We got the low-down from an etiquette expert.

By Jess McHugh
November 21, 2016
Survive Thanksgiving And Avoid Politics
Credit: Getty Images/iStockphoto

As U.S. residents around the country start buying their turkeys, rolling their pie crusts, and making all manner of Thanksgiving preparations, many are already bracing for explosive dinner conversations about the recent presidential election.

Thanksgiving falls just weeks after one of the most divisive elections in recent history, in which the rhetoric has caused deep rifts among even close friends and family members.

Whether you are thrilled or disappointed about the election results, many family members agree that they would prefer to eat their turkey and stuffing without a screaming match. For those who hope to pass the holiday season in relative peace, we asked for a few pro tips from etiquette expert Diane Gottsman.

1. Make the dinner table a no-politics zone.

If you’re hosting an event and want to set early boundaries about what you expect from your guests, inform them ahead of time that when the group sits down to turkey, all Trump talk is off the table.

“I want this to be a politics-free zone,” Gottsman suggested saying, or, “I want us to concentrate on each other and on topics that are fruitful and positive and that are going to bring goodwill, and not tear us apart.”

2. Don’t get in the mud.

Even the best made plans can fall apart, and no matter how well you prepare in advance to avoid conflict and keep people from talking politics, sometimes it cannot be avoided. It only takes one person to spark a debate, but family members have the power not to participate, no matter how tempting it may be.

“You can decide that when you respond, if you respond, you’re going to keep your tone neutral,” she said. “Here’s the bottom line: You don’t have to engage. It’s not that you’re going to sit mute, but you don’t have to get in there and start slugging, if that’s what they’re doing.”

3. Take a break.

Take a walk, freshen your drink, or go sit with that one great-uncle who is still glued to the football game when everyone else is in the dining room. No one needs to feel trapped at their dinner table.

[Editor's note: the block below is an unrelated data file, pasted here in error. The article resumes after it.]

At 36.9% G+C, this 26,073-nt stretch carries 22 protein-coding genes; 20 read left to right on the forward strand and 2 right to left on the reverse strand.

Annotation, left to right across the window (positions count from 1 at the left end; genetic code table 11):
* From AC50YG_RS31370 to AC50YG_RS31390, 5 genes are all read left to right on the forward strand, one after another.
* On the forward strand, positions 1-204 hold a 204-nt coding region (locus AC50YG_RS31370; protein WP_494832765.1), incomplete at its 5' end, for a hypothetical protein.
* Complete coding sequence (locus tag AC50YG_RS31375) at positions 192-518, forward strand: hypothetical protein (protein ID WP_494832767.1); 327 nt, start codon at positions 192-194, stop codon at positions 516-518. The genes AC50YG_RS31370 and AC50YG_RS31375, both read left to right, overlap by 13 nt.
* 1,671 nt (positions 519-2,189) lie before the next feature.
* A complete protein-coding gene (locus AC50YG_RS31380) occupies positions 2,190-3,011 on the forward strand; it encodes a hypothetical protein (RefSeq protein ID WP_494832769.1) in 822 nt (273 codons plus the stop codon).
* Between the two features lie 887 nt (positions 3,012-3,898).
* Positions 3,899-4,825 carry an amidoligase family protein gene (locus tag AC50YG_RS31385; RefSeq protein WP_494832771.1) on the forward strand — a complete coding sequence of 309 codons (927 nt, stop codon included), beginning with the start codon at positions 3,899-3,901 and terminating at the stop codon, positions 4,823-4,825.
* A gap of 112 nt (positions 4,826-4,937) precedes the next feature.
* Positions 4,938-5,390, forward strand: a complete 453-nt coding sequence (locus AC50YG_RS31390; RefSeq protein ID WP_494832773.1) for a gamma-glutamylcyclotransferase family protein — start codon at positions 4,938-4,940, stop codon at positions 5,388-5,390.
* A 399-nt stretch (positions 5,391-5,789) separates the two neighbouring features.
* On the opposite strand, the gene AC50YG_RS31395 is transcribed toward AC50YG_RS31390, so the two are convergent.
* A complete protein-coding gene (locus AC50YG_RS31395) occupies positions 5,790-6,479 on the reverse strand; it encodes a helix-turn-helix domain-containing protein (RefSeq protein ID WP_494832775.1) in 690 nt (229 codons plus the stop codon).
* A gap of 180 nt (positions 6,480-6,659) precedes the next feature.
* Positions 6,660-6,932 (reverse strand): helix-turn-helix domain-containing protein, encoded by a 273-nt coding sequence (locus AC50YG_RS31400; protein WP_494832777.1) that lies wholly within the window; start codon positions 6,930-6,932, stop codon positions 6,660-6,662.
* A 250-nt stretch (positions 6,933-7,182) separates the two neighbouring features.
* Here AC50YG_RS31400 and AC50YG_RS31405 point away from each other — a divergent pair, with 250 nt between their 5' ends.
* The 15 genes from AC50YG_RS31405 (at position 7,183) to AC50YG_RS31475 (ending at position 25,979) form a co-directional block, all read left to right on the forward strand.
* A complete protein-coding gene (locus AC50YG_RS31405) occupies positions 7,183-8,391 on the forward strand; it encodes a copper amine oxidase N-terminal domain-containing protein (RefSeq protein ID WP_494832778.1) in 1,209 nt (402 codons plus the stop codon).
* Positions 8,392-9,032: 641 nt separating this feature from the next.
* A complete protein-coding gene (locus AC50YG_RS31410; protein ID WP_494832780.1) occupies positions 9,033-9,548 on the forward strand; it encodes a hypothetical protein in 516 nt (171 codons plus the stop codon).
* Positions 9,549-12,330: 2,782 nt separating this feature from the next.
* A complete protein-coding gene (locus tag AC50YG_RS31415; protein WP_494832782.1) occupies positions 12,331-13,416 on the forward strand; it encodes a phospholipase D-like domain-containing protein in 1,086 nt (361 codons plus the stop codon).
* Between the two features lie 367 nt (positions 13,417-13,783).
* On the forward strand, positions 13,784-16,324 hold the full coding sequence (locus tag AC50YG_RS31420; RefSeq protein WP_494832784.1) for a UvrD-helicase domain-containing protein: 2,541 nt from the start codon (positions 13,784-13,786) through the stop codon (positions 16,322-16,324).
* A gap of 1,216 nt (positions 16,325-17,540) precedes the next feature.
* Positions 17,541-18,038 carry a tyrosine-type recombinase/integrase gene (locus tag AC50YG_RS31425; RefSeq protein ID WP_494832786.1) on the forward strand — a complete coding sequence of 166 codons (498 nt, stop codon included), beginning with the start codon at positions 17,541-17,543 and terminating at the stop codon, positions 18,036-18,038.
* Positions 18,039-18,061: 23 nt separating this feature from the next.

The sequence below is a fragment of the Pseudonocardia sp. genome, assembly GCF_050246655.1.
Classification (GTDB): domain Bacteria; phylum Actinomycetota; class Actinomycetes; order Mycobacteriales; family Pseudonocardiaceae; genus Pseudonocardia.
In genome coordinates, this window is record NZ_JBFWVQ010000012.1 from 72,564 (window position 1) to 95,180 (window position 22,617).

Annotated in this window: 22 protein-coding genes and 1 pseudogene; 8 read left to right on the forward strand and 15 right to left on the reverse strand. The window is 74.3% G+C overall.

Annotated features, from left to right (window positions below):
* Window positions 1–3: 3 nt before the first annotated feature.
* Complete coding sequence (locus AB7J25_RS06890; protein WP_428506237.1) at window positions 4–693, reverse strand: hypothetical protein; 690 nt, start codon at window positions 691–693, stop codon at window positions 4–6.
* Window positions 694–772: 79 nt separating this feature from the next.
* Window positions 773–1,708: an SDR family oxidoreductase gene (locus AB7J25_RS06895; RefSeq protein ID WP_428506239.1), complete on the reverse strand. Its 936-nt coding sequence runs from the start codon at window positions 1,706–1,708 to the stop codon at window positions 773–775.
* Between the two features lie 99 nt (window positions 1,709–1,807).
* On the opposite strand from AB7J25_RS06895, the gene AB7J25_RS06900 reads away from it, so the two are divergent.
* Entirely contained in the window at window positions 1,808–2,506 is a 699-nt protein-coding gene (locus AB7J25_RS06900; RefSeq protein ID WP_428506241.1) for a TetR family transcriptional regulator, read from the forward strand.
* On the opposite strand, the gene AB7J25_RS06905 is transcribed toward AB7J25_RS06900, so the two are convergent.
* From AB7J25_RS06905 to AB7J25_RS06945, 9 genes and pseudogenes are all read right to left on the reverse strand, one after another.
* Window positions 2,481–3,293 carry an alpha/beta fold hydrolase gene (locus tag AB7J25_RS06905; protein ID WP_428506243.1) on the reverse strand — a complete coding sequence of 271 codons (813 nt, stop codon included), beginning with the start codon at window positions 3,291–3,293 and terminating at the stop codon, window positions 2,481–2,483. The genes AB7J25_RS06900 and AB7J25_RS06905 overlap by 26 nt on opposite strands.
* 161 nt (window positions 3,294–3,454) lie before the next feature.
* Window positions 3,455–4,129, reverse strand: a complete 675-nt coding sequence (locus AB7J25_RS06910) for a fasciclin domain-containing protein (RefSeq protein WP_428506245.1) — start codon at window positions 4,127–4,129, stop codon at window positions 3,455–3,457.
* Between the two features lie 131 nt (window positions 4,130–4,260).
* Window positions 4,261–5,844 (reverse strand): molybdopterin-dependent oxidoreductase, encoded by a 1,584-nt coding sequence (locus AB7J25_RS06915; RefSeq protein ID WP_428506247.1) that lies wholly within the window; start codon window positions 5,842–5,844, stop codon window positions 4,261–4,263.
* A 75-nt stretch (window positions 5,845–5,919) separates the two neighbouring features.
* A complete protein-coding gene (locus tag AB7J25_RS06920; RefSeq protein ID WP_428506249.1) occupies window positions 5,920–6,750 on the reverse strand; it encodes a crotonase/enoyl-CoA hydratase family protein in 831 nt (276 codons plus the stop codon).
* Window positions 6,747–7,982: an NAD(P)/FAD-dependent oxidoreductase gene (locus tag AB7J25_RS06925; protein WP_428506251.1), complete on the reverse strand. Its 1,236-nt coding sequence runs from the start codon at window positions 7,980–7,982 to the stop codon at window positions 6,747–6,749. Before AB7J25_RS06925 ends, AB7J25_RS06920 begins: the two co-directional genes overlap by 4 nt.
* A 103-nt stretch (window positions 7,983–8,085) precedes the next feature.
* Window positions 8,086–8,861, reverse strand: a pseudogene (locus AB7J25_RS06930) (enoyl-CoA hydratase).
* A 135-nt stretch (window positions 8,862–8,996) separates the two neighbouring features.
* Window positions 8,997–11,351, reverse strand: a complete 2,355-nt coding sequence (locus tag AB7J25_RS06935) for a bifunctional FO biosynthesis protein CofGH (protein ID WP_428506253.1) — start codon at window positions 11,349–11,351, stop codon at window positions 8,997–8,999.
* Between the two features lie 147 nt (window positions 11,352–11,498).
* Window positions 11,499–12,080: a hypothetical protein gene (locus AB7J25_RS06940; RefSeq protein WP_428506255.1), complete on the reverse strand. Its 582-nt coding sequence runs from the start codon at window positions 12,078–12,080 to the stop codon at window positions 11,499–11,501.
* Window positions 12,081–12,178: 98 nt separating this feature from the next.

“We have to know that we do have options,” said Gottsman.

4. Be proactive: Ask questions (about other topics).

There’s no better way to engage a loved one or even a stranger in conversation than by asking them about their lives. Inquire about their vacations, their jobs or their hobbies. The question can be as mundane as asking about a recipe, as long as you are authentically interested in their response, Gottsman said.

“There are other things to talk about besides politics,” she said. “I think that’s something important that we have to remember.”

(However, “Why haven't you gotten married/had kids yet?” is not the diffusing question you are looking for.)

5. Try something different.

While traditions are a large part of many Thanksgivings gatherings, trying something new this season can offer a breath of fresh air. Experiment with a “friendsgiving,” or take a neighbor up on an invitation you usually turn down. Though attending a holiday feast with strangers can be intimidating, it also presents unique rewards.

“I think it’s great to go to events where you don’t know people because that gives you even more to talk about,” said Gottsman. “There are all kinds of things we can ask somebody else. But the key here is to really listen.”

If all else fails, just play by Gottsman's simple rule of thumb.

“Here’s the rule: When you’re a guest at someone’s home or someone’s event, your job as a guest is to make your host grateful they invited you.”

“If you are the host of the event, your job is to make all your guests comfortable.”